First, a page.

Handmade 27,000,000 mAh power bank

Originally published at: Handmade 27,000,000 mAh power bank | Boing Boing


I’m slightly discombobulated by the juxtaposition of a very large number and a unit with the mili- prefix, but then I worked out that if this power unit was plugged into a computing device, fixing that issue would just leave us arguing about what kilo- means all over again.


giphy (10)


That’ll never fit in my jacket pocket.


Somebody set up us the bomb.…


My power feels inadequate. I need to have a bigger power cell so that I can fill all my devices. Some serious power envy here.

Anyhow, we can also buy a battery backup with about the same Wh for about $6000, though most of us will need an electrician to wire it up.

That’s not very portable. Why not mount some wheels on it?


That’s a fueled engine but Generac does make some big batteries. I keep looking at one of these because we loose power a lot but only for a few hours at a time. We have a gas powered back up generator but it’s a hassle to pull out and hook up for just a few hours. I can’t seem to justify a couple grand for a battery though.


Can you access/create an elevation change?


No idea what kind of volume is required for a power backup application, purely a fanciful idea, it’s always just sounded like a really cool project to me lol.


Oh the humanity inefficiency! :grin:

400-500 VDC to 12 VDC to 220 VAC to 5 VDC !!! I’m kidding, but it still strikes me as amusing :slight_smile:


Hint, for successful use of the metric system, it is advised to switch the unit prefix if you have that many commas in your number. Thou 27,000 Ah probably doesn’t sound as impressive as 27,000,000 mAh… but really you could whip out a K prefix in this case! 27KAh.


Luckily there are no software guys in the mix so kilo would be 1000 and not 1024.


Well, then they’d be kibiamps, clearly.

(/s, more like /sigh, really the whole kilo / kibi thing is such a waste of mental effort.)


Yeah, it was all dumb… but I still can’t believe the drive manufacturers at the time went against what was a defacto standard in the computing industry. And kibi, mibi has never stuck. I don’t know anyone who regularly uses those names when speaking… LOL and there I go expending more mental effort on it…


Seriously. There was never any meaningful, intrinsic ambiguity between “binary” numeric prefixes and decimal ones, since the only time “kilo” ever meant 1024 was when you were counting something that was “intrinsically” binary in some respect, and where hewing to powers of 2 made perfect sense. When computer people saw “1 kilobyte,” Everyone knew that it meant 1024 bytes, because obviously.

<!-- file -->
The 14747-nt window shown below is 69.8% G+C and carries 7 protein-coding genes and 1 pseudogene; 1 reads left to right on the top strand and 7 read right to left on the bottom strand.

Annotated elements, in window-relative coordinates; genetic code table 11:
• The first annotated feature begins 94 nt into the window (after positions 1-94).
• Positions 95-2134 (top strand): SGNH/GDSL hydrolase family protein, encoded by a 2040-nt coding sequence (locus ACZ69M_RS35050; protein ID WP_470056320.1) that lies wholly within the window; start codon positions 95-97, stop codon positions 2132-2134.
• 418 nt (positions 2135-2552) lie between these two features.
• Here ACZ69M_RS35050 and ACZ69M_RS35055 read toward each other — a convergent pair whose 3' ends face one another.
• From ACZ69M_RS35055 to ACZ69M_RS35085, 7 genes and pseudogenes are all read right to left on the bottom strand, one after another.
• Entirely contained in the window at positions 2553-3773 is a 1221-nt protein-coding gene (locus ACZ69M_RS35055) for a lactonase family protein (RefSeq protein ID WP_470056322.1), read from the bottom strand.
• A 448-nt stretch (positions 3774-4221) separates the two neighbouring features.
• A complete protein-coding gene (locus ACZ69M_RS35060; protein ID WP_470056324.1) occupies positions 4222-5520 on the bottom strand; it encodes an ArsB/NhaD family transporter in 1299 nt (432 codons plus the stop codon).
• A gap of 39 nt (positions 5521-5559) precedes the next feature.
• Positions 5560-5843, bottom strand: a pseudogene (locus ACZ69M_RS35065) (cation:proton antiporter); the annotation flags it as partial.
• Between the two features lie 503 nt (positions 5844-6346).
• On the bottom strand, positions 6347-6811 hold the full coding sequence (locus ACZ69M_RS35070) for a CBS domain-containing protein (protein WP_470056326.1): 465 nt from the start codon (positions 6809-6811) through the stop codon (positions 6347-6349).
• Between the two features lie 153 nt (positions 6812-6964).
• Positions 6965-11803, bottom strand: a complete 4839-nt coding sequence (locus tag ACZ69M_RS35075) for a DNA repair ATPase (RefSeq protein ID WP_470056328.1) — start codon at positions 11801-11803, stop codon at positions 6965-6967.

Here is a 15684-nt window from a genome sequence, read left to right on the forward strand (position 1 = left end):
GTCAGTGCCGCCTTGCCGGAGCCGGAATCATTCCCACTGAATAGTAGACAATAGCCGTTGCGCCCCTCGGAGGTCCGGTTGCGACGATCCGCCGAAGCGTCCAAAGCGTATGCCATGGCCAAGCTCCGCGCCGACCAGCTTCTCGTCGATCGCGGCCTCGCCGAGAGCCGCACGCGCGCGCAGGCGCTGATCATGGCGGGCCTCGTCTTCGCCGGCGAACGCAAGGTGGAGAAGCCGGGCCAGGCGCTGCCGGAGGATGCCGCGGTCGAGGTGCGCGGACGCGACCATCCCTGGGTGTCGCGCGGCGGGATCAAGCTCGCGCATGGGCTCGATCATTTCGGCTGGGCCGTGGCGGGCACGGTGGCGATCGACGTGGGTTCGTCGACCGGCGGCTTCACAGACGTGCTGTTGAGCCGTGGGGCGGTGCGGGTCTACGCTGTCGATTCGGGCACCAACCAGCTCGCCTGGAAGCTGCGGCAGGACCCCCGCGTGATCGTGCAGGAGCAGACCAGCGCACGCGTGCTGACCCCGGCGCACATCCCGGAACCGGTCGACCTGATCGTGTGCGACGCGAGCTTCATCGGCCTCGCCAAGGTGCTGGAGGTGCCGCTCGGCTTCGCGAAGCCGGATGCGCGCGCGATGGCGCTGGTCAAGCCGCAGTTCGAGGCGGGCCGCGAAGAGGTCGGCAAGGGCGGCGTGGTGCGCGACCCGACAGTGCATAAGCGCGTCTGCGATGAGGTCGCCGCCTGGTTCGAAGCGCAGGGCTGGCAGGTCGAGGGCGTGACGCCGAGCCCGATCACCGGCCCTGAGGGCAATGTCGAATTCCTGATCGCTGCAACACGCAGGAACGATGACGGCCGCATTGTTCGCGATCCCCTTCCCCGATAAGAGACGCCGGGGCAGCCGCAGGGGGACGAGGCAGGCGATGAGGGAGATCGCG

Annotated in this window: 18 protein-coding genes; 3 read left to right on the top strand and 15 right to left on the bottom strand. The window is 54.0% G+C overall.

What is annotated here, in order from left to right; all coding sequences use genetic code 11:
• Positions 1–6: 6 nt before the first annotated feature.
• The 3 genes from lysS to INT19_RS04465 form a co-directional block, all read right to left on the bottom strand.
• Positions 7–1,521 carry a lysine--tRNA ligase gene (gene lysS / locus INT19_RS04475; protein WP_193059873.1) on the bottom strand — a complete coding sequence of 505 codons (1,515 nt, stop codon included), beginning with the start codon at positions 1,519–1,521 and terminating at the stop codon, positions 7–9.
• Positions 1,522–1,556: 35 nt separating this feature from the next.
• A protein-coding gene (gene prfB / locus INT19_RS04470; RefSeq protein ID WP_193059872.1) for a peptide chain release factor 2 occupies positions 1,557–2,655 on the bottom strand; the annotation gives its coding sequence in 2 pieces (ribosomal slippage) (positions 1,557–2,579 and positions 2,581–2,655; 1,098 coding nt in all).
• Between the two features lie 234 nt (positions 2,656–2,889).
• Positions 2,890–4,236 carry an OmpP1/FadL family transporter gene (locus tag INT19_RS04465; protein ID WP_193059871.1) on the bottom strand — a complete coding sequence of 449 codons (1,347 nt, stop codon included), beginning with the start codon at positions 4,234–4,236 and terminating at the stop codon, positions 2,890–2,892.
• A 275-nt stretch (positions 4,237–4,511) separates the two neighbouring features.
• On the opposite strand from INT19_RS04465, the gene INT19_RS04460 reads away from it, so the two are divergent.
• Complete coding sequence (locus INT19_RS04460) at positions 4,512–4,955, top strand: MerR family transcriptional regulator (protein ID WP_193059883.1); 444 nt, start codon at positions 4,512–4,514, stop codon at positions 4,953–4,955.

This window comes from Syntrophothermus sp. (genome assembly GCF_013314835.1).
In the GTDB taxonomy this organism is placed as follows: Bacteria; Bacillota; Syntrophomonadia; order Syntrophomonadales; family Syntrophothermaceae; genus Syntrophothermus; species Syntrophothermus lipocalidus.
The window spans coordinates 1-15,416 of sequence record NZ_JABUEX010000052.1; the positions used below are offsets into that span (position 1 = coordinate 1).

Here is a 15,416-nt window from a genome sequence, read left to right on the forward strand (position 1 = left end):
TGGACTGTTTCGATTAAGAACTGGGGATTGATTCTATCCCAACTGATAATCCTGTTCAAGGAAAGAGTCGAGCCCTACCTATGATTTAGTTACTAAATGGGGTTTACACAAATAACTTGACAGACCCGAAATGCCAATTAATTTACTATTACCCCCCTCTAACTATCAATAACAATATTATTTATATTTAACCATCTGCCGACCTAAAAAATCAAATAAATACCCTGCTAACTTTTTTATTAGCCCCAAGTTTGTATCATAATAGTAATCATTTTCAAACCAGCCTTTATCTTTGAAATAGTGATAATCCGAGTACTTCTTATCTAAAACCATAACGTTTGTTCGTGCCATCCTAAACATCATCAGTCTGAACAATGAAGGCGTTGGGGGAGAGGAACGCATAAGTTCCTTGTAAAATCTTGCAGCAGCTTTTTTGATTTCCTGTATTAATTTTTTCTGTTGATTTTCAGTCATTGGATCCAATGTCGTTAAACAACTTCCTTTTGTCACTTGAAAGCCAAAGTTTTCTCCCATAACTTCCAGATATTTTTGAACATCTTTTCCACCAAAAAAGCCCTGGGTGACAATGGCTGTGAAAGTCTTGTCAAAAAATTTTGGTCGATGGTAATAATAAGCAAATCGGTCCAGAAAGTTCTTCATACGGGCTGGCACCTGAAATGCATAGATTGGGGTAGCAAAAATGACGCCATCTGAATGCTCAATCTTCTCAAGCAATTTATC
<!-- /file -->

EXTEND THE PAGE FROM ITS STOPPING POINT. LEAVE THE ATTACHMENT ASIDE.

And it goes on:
Then, disingenuous device manufacturers decided to exploit the previously-nonexistent ambiguity between the binary and decimal meanings of the Greek prefixes to make their products look bigger: they could say that their hard drive with 671,088,640 bytes capacity was “670 megabytes” rather than the actual 640 (ahem) mebibytes.

Thus, the kilo / kibi distinction serves exactly two purposes: first, to clarify the marketing abuses committed by manufacturers who chose to willfully ignore contextual meaning; and second, to facilitate discussions like this one where the distinction between the SI meaning and the “sensible” binary meaning of the same prefix is relevant.



This’ll be handy to keep the mesh network running when TSHTF.

Maximum SI in this case would be Joules, but I haven’t watched the video so I don’t know what kind of voltage he’s running. I think those powerbanks are considered to have a nominal voltage of 3.7V, so that would be almost 100 kWh or 3.6E8 J.

You also do that to clearly indicate how accurate you’re being by removing non-significant digits. I’m fairly certain he can’t indicate the capacity of that thing to within half a mAh, which is what all those zeroes imply.

I get that that’s kind of the joke though, no need to tell me.

He made this from parts? Why didn’t I think of that!

Unless my memory is really bad, none of those zeroes are significant. They do not imply to within half a mAh, but the reverse. It’s only accurate to the 1,000,000 mAh value. Could be off by as much as 500,000 mAh either way it would be the same. He’s probably that close.

Now, if it had said “27,000,001” or “27,000,000.” with the 1 a the end or the decimal, then if would be that half a mAh.

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No, because then how would you indicate that it was exactly 27,000,000? Zeroes are only not significant if they’re on the left (0.01). In this case, you should write 27 kAh.